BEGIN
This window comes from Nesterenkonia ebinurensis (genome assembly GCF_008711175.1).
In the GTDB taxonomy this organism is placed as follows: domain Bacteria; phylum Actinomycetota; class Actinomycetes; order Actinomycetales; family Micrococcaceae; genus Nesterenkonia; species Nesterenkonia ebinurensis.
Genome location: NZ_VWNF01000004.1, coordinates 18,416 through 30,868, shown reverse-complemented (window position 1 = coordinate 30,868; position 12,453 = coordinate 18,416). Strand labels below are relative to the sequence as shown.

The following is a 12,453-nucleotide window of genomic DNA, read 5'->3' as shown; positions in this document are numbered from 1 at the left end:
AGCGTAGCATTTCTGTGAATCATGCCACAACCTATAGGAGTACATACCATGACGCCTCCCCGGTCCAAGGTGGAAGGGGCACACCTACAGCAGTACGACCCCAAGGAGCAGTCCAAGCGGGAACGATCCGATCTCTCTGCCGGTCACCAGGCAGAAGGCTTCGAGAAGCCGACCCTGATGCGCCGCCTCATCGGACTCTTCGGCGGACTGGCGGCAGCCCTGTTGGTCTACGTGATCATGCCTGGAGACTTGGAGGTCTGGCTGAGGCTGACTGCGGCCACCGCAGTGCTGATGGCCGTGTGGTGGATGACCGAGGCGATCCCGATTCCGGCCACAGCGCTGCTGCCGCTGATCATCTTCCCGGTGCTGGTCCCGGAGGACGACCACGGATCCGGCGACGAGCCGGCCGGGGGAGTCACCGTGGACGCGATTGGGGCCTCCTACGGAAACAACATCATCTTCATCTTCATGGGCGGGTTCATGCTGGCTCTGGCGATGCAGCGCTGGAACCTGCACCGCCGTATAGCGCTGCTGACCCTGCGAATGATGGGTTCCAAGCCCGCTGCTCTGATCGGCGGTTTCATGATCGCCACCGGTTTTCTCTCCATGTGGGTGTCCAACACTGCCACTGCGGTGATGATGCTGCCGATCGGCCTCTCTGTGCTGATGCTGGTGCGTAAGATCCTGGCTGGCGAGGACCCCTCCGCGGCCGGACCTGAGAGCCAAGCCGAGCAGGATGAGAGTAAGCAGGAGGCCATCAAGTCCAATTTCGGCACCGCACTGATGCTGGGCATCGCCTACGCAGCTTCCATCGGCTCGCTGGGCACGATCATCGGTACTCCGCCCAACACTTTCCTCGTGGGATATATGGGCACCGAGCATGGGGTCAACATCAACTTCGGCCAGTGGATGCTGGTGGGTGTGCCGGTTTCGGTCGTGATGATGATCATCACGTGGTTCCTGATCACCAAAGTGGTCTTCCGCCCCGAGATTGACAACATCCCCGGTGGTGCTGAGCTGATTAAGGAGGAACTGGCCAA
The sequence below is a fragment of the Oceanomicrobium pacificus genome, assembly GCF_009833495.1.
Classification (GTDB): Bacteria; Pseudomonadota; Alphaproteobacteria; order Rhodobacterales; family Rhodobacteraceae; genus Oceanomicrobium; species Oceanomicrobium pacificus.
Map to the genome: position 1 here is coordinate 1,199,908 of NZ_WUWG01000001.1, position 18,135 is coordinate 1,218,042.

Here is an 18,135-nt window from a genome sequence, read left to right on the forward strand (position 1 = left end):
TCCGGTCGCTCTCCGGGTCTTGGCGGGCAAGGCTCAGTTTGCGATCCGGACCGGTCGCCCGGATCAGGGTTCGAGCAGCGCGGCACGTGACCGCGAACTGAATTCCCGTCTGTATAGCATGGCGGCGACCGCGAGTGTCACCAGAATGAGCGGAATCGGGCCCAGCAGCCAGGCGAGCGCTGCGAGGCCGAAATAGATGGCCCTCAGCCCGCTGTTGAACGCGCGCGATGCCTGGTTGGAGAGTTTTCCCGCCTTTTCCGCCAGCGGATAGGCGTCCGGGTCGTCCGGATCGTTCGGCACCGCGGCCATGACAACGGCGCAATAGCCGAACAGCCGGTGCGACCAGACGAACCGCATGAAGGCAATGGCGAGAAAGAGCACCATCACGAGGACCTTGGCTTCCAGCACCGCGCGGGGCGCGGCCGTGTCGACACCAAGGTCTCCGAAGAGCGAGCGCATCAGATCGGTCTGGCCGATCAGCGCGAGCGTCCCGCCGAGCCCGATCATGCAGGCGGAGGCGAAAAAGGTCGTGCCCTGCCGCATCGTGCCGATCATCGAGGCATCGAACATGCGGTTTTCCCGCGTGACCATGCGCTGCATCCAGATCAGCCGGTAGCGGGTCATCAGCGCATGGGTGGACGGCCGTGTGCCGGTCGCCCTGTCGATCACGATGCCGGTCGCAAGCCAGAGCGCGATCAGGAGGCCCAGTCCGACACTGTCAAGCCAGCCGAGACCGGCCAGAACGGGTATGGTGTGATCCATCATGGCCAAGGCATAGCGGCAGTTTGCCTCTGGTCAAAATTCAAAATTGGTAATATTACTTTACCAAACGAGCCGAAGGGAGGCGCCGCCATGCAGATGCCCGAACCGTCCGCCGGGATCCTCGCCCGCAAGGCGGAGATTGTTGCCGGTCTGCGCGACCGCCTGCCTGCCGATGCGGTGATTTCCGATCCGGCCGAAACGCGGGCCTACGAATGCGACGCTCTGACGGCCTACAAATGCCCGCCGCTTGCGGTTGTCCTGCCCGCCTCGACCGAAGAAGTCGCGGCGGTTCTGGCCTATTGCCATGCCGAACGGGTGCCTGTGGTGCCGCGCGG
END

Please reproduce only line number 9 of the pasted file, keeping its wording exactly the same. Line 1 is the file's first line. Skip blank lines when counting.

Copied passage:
Here is an 18,135-nt window from a genome sequence, read left to right on the forward strand (position 1 = left end):